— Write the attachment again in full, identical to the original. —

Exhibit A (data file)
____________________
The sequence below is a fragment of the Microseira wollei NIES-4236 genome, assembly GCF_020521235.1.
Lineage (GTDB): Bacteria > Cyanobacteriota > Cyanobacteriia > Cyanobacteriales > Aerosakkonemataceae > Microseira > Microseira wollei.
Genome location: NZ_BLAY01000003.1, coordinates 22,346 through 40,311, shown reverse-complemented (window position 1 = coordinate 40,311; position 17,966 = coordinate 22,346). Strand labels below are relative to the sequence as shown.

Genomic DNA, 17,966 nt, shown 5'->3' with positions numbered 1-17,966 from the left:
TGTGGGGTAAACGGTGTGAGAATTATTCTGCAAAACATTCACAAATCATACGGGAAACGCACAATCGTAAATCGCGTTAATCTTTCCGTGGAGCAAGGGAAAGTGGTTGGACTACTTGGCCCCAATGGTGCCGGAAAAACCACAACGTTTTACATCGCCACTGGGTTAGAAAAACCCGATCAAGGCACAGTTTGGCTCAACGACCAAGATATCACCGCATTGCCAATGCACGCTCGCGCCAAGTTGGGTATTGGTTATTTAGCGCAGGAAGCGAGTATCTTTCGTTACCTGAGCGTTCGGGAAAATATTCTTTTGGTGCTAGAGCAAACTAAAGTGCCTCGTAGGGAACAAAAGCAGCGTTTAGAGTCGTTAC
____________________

The sequence below is a fragment of the Microseira wollei NIES-4236 genome, assembly GCF_020521235.1.
Lineage (GTDB): Bacteria > Cyanobacteriota > Cyanobacteriia > Cyanobacteriales > Aerosakkonemataceae > Microseira > Microseira wollei.
Genome location: NZ_BLAY01000003.1, coordinates 22,346 through 40,311, shown reverse-complemented (window position 1 = coordinate 40,311; position 17,966 = coordinate 22,346). Strand labels below are relative to the sequence as shown.

Genomic DNA, 17,966 nt, shown 5'->3' with positions numbered 1-17,966 from the left:
TGTGGGGTAAACGGTGTGAGAATTATTCTGCAAAACATTCACAAATCATACGGGAAACGCACAATCGTAAATCGCGTTAATCTTTCCGTGGAGCAAGGGAAAGTGGTTGGACTACTTGGCCCCAATGGTGCCGGAAAAACCACAACGTTTTACATCGCCACTGGGTTAGAAAAACCCGATCAAGGCACAGTTTGGCTCAACGACCAAGATATCACCGCATTGCCAATGCACGCTCGCGCCAAGTTGGGTATTGGTTATTTAGCGCAGGAAGCGAGTATCTTTCGTTACCTGAGCGTTCGGGAAAATATTCTTTTGGTGCTAGAGCAAACTAAAGTGCCTCGTAGGGAACAAAAGCAGCGTTTAGAGTCGTTAC